The pollution target levels:

  • The country’s current, annual average prescribed limits for the two main classes of particulate matter (PM2.5 and PM10) are 40 micrograms/per cubic metre (ug/m3) and 60 micrograms/per cubic metre.
  • The NCAP initially set a target of reducing key air pollutants PM10 and PM2.5 by 20-30% in 2024, taking the pollution levels in 2017 as the base year to improve upon. In September 2022, however, the Centre set a new target of a 40% reduction in particulate matter concentration, but by 2026.
  • To meet these targets, administration of funds is done by the Central Pollution Control Board (CPCB), which looks at a city’s PM10 levels — the relatively larger, coarser particles. However, PM2.5, the smaller, more dangerous particles, aren’t monitored as robustly in all cities, mostly due to the lack of equipment.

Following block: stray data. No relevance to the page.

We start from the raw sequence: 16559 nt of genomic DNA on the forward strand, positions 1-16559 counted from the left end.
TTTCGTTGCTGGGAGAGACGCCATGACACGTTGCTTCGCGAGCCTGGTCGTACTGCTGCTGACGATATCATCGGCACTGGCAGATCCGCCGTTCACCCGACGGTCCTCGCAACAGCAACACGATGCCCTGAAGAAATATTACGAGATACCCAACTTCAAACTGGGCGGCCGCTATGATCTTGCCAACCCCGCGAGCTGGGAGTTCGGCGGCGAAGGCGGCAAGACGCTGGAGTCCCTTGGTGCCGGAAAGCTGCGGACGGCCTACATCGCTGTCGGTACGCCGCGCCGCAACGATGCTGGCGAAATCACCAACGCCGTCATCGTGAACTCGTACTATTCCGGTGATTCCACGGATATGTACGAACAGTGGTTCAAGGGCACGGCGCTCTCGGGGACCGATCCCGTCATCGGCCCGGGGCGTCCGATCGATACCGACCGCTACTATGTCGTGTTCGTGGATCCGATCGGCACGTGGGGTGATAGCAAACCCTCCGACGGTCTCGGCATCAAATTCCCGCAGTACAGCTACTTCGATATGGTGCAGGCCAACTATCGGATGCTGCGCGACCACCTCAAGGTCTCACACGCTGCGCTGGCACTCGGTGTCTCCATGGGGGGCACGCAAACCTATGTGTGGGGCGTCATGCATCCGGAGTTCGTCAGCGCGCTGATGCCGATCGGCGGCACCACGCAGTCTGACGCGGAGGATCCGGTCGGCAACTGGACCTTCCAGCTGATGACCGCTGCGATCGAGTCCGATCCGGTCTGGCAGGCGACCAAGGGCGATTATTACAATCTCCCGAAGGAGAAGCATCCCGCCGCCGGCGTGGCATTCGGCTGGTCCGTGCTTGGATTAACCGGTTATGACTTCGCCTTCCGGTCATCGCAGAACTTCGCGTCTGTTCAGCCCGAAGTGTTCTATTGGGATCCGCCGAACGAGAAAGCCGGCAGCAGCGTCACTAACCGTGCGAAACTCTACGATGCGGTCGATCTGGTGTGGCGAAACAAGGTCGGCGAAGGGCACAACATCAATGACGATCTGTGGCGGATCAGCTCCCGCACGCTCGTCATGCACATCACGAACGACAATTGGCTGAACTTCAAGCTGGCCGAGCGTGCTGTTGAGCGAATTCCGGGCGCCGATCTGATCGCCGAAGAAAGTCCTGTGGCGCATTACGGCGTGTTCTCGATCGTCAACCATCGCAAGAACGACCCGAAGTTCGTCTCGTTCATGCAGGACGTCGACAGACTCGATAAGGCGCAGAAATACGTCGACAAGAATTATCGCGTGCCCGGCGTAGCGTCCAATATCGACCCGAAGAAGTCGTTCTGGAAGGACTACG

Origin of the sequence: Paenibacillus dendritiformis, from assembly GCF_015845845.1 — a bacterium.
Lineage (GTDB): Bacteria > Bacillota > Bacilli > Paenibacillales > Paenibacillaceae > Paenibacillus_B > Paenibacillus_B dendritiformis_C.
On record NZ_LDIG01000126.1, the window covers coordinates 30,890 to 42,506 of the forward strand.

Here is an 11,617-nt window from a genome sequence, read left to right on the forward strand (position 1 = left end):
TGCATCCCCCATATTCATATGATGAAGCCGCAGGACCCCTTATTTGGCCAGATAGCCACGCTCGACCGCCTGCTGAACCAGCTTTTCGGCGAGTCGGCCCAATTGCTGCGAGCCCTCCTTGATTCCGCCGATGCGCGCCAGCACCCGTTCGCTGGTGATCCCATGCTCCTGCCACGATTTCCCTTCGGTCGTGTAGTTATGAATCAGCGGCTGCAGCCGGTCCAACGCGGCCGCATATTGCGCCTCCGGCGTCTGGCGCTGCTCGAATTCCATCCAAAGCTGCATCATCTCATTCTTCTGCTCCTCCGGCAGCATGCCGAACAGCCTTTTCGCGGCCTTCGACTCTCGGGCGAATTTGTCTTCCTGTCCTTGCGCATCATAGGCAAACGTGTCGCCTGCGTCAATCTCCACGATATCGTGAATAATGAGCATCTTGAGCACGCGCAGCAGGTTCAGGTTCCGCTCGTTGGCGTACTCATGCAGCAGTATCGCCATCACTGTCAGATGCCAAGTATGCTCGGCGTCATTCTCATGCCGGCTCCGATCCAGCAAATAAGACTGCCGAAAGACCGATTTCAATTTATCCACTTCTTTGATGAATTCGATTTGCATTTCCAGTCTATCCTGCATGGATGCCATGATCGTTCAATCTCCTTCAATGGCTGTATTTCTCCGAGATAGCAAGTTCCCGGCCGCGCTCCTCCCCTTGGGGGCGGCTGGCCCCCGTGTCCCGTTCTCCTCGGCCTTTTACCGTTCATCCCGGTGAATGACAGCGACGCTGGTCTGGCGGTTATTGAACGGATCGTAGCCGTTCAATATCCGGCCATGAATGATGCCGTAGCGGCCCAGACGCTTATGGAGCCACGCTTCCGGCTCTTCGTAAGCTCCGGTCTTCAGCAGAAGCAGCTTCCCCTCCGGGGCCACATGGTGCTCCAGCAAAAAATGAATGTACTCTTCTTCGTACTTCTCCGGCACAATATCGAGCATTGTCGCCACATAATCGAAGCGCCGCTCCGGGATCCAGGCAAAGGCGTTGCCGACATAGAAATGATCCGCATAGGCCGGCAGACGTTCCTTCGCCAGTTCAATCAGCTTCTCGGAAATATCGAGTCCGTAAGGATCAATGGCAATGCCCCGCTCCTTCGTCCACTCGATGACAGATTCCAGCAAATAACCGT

• Cities were required to quantify improvement starting from 2020-21, which requires 15% and more reduction in the annual average PM10 concentration and a concurrent increase in “good air” days to at least 200. Anything fewer will be considered ‘low’ and the funding, provided by the Centre via the Environment Ministry, consequently reduced.

Evaluating the effectiveness of NCAP:

  • An analysis of the four-year performance of the NCAP by the Centre for Research on Energy and Clean Air (CREA), found that only 38 of the 131 cities that were given annual pollution reduction targets under agreements signed between State Pollution Control Boards (SPCBs), Urban Local Bodies (ULBs) and the Centre managed to meet the targets for FY21-22.